WASHINGTON -- The Reds had scored a run against the Nationals in the fourth inning Sunday afternoon, but the bases were still loaded with no outs when Tucker Barnhart stepped to the plate. Putting together hits with runners on base has helped Cincinnati recover from its lousy start and become
WASHINGTON -- The Reds had scored a run against the Nationals in the fourth inning Sunday afternoon, but the bases were still loaded with no outs when Tucker Barnhart stepped to the plate. Putting together hits with runners on base has helped Cincinnati recover from its lousy start and become one of the National League's toughest offenses.
In this case, though, Barnhart popped out and Tanner Roark retired the next two batters, keeping the Reds one run back of the Nationals. Cincinnati didn't put another runner in scoring position, wasting Luis Castillo's solid start and dropping the four-game series with a 2-1 loss at Nationals Park. The Reds have lost five of their six games since taking three of four games against the Phillies.
"It feels like we [left runners on base] early on a lot," Reds interim manager Jim Riggleman said. "We kind of got away from it finally. It was more rare. As of late here, we've had a few of those days where we could've taken a lead or added on, and we didn't.
"When you step in the batter's box you're getting 100 percent, because those are the numbers that make players' careers. It's not from a lack of effort. It's just from a lack of execution."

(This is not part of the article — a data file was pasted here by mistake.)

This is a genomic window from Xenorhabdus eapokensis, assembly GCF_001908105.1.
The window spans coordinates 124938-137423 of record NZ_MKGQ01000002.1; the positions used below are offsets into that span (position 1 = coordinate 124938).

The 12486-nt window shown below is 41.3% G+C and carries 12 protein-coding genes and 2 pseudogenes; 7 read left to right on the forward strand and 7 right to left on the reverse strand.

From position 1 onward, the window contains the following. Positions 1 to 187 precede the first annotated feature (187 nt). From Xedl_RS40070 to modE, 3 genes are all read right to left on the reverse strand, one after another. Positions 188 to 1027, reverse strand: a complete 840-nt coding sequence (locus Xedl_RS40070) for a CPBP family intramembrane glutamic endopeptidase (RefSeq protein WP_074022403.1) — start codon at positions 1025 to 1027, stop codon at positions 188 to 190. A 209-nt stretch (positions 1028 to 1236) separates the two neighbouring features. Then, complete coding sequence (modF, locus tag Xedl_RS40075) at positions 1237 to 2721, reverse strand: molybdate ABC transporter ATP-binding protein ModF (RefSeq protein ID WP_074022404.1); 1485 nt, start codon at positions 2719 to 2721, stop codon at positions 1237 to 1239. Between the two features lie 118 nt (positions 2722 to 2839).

While Cincy's rotation has been inconsistent, the offense has scored 461 runs with runners on base, the second most in the NL. The Reds, though, are hitting .240 and averaging 3.5 runs per game since the All-Star break.
Riggleman said more players need to produce with Scott Schebler and Jesse Winker on the disabled list, but their absences were felt Sunday, especially with Joey Votto out of the lineup. The Reds also traded Adam Duvall, who hit 15 homers in 105 games with Cincinnati this season, to the Braves on July 31. The Reds only scratched out one run Sunday, despite seven hits.
Castillo allowed a solo homer to Matt Wieters in the second inning before Bryce Harper's double in the third inning scored Adam Eaton. The righty finished with just those two runs allowed over 5 1/3 innings, striking out three against two walks and six hits. Castillo, who said he recently adjusted his arm angle to improve his fastball, has a 2.01 ERA over his past four outings.
"I've been working hard with the pitching coach," Castillo said through a translator. "That's the key: Just throw your stuff and believe you can do it."
Roark countered Castillo by permitting one run over seven innings.
The Reds got four straight singles from Phillip Ervin, Scooter Gennett, Eugenio Suarez and Mason Williams to plate a run in the fourth before their offense went stale.
"That's when we need to capitalize," Riggleman said, "and we didn't."
MOMENTS THAT MATTERED
With two outs in the ninth inning, Votto, who's hitting .287 with 52 RBIs, pinch-hit for Barnhart with a chance to start a rally. In Votto's previous at-bat, on Saturday, Ryan Madson struck him on the right leg with a 96.2-mph fastball that resulted in Votto screaming at Madson and tension building between the clubs.
• Madson's intent on HBP unclear to Votto
But Kelvin Herrera struck out Votto on six pitches Sunday to end the game.
The Reds begin a three-game series against the Mets at Citi Field on Monday at 7:10 p.m. ET. Homer Bailey will take the mound after allowing two runs over eight innings against the Tigers on July 31. The Reds, who have lost 11 of their past 13 games at Citi Field, haven't provided Bailey much run support, as the right-hander is 1-8. Noah Syndergaard will start for the Mets.
Kyle Melnick is a reporter for MLB.com based in Washington.